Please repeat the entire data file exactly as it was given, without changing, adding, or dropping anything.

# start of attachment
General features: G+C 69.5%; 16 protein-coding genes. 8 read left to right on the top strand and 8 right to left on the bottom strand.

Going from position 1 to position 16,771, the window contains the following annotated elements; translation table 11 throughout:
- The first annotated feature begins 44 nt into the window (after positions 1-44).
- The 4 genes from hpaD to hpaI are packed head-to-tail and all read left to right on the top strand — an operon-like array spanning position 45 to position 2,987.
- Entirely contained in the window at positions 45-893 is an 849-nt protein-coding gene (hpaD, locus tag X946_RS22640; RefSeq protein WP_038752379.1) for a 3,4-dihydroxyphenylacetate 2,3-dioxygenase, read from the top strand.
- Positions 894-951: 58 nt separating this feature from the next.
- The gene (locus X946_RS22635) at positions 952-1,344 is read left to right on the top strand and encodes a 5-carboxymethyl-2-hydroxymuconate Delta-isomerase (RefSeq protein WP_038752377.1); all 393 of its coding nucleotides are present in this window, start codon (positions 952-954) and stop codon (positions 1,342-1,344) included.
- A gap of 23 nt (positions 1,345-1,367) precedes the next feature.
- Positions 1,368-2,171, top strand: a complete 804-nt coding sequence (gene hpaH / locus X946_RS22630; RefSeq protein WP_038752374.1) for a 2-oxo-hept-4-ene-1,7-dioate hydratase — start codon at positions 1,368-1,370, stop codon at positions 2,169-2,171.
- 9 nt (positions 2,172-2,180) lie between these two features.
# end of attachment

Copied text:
General features: G+C 69.5%; 16 protein-coding genes. 8 read left to right on the top strand and 8 right to left on the bottom strand.

Going from position 1 to position 16,771, the window contains the following annotated elements; translation table 11 throughout:
- The first annotated feature begins 44 nt into the window (after positions 1-44).
- The 4 genes from hpaD to hpaI are packed head-to-tail and all read left to right on the top strand — an operon-like array spanning position 45 to position 2,987.
- Entirely contained in the window at positions 45-893 is an 849-nt protein-coding gene (hpaD, locus tag X946_RS22640; RefSeq protein WP_038752379.1) for a 3,4-dihydroxyphenylacetate 2,3-dioxygenase, read from the top strand.
- Positions 894-951: 58 nt separating this feature from the next.
- The gene (locus X946_RS22635) at positions 952-1,344 is read left to right on the top strand and encodes a 5-carboxymethyl-2-hydroxymuconate Delta-isomerase (RefSeq protein WP_038752377.1); all 393 of its coding nucleotides are present in this window, start codon (positions 952-954) and stop codon (positions 1,342-1,344) included.
- A gap of 23 nt (positions 1,345-1,367) precedes the next feature.
- Positions 1,368-2,171, top strand: a complete 804-nt coding sequence (gene hpaH / locus X946_RS22630; RefSeq protein WP_038752374.1) for a 2-oxo-hept-4-ene-1,7-dioate hydratase — start codon at positions 1,368-1,370, stop codon at positions 2,169-2,171.
- 9 nt (positions 2,172-2,180) lie between these two features.